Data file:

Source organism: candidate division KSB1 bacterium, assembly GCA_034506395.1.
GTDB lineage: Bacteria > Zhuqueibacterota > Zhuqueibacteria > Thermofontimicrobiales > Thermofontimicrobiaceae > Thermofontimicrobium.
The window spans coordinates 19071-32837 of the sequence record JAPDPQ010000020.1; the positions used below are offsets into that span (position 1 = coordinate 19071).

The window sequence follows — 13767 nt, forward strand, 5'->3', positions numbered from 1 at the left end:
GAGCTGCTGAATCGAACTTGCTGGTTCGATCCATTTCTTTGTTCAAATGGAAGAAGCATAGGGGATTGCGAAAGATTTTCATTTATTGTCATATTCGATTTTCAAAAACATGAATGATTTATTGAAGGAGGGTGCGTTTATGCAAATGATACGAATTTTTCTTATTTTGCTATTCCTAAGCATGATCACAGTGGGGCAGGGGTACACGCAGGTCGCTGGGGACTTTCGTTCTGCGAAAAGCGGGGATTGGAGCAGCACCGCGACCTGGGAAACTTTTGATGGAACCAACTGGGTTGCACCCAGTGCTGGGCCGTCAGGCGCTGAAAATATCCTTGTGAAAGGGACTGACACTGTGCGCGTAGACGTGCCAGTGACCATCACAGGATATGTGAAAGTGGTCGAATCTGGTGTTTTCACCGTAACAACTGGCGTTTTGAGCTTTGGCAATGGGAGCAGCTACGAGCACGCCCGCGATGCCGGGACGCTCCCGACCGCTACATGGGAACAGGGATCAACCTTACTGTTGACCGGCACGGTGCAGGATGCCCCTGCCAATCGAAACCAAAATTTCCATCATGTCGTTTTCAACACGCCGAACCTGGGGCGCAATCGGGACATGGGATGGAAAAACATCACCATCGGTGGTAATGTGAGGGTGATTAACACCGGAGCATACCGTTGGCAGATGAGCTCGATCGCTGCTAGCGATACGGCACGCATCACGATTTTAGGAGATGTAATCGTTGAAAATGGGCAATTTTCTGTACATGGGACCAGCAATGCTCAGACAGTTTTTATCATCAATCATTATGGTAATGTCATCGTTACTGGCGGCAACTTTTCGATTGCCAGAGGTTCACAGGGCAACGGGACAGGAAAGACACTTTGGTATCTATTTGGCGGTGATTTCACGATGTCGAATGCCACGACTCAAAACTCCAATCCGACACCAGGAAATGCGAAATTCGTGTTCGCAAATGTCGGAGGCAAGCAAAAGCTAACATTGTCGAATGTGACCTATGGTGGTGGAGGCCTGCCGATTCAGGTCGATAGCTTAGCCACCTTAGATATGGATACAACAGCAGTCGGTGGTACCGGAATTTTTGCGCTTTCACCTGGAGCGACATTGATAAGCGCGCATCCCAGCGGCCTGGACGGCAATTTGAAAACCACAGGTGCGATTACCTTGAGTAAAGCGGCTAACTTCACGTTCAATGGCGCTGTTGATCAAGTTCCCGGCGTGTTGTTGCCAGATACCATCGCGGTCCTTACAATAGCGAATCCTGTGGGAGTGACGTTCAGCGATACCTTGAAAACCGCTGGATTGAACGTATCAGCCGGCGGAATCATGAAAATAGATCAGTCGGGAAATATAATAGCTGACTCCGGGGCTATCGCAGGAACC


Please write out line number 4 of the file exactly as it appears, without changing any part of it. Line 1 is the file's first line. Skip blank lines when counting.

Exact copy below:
The window sequence follows — 13767 nt, forward strand, 5'->3', positions numbered from 1 at the left end: